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How to Avoid Sounding Like a Jerk When Writing for Business

Hopefully, we are all familiar with the concept of social cues.

You know, the subtle hints that guide conversations and social interactions both personally and professionally?

Some people have a hard time with social cues, and, as a society, it’s important that we are patient with each other.

However, when it comes to business, I don’t want to you to go out like that (slang for look bad or get labeled negatively).

So, my goal in this post is to remind most of you and teach the rest of you how to avoid sounding like a jerk when you are writing for business (books, blogs, social media, etc.).

And I even have a little gift for you after these incredibly helpful tips . . .

Avoid looking like a jerk when you write for your business. Here are some great reminders #infobomo Click To Tweet

Tip #1 – Humility is a tricky thing. If you admit to being humble, you aren’t.

There is a fine line between communicating your accomplishments and boasting about them.

I believe the difference comes with the tone and context.

If you must talk about what you’ve done, that’s fine, but do it in such a way that it doesn’t alienate or diminish others. Also be sure that the situation calls for it.

For instance, if you are writing a book, every example shouldn’t be about that time that you did something and it made millions.

Or, even about that time that you tried something and it failed, but then, out of nowhere, it made millions.

There is a time and place for that, but not every time and every place.


Tip #2 – It is a fact that Albert Einstein, Ernest Hemingway, and Andrew Jackson were horrible spellers, but that’s why spell checkers exist.

I’m going to attempt to be vague and specific simultaneously in this example. (If it fails, at least I told you what I was going for).

Years ago, my BFF and I decided we were going to take a class on self-publishing.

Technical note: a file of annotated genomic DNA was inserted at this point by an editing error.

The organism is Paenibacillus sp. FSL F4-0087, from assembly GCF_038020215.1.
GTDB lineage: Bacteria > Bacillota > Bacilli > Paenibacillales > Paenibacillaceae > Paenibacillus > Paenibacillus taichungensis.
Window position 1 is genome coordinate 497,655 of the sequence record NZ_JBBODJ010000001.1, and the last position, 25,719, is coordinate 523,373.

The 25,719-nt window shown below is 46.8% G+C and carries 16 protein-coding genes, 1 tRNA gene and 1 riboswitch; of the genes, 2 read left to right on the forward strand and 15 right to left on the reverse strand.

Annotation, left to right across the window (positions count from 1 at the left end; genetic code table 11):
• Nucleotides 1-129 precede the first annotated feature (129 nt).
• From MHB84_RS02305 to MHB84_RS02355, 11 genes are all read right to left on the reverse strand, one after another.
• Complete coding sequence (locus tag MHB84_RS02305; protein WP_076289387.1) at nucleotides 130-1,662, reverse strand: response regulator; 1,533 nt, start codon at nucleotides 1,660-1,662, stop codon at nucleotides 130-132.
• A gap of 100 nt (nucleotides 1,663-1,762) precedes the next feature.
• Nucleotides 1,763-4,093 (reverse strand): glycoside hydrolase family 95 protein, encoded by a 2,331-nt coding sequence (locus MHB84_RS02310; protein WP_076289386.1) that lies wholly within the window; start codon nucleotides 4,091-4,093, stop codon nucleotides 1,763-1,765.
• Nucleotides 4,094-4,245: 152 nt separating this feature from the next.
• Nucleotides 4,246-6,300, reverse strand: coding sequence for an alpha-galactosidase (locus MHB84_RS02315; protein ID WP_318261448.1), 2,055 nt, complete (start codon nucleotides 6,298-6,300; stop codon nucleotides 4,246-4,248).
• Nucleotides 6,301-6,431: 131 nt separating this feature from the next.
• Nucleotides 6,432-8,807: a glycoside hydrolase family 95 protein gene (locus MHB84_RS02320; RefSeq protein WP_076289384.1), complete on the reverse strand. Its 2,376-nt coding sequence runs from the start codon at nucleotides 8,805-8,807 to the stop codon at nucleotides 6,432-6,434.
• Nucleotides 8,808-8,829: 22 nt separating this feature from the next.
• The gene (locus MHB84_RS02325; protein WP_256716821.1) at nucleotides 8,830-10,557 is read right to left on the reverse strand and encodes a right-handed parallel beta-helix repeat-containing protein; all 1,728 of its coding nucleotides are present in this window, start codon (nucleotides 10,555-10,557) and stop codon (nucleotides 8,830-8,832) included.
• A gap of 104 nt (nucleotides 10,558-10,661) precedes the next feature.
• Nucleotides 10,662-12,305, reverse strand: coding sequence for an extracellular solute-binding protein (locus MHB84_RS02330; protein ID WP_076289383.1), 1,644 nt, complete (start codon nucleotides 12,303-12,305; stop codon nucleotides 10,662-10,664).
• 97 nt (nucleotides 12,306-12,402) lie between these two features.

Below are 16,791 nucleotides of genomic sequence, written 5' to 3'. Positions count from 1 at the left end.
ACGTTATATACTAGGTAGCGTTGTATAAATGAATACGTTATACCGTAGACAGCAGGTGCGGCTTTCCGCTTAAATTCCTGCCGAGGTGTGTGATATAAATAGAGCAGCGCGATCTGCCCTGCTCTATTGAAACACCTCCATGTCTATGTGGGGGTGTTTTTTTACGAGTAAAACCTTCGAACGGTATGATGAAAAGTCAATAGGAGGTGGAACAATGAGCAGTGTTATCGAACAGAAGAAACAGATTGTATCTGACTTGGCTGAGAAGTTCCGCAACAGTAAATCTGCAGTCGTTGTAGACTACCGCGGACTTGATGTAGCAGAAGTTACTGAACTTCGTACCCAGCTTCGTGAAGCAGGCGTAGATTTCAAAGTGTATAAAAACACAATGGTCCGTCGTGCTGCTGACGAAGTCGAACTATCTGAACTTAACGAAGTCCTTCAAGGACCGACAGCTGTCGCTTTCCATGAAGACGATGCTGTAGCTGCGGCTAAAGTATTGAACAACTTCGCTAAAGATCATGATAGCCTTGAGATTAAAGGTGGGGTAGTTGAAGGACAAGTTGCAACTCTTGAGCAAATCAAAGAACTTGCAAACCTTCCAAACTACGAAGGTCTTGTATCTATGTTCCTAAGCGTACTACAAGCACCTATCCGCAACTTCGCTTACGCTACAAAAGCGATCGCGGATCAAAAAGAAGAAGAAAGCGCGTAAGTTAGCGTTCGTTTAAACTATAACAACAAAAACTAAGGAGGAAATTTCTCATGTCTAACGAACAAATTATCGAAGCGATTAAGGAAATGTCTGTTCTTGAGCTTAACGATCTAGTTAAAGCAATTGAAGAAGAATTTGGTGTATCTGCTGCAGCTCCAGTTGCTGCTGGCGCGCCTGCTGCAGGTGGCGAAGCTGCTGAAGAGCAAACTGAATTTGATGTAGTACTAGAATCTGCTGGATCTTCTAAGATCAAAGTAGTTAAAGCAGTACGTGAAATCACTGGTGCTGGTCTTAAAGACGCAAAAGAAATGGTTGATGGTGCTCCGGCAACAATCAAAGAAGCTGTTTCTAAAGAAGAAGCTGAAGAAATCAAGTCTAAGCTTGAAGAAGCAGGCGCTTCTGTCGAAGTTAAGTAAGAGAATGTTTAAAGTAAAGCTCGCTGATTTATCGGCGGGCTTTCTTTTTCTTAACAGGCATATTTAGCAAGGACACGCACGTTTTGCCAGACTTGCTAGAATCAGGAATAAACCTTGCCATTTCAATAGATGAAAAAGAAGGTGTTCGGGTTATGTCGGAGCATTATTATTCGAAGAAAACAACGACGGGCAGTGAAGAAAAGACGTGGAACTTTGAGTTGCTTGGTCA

We walked into a professional environment, scoped out the instructor wearing her conservative business suit and took the book she was handing out for the course.

Here is where it gets bad. We start reading from the book and there were so many spelling and grammatical errors that we left.

That’s right.

We left.

Having a few errors here and there is understandable. I’m sure I could pull 10 out of this post right now, but when your errors become a distraction, you will not be taken seriously in the business world.

Edit.

Please.


Tip #3 – Say what you need to say and move on. Save your ramblings for people with longer attention spans.

In college, one of my English professors would take off major points if the assigned essay exceeded the suggested page amount.

I assumed it was because he wanted to have a life outside of grading our papers, but later, I realized that it is a challenge to write concisely and say exactly what you mean.

Going off on tangents can lose your audience.


And now that I have your attention!

My clients are typically infopreneurs (information entrepreneurs).

And they are people who write books, blog, develop information for online courses, etc.

Are you one of those people?

Well, I have a little treat for you. You can download this free.

If you are interested in other workbooks and templates, be sure to check out the BMays Shop!

It’s a checklist and sales copy template to help you with your next (or current) online course!

Share the Knowledge!

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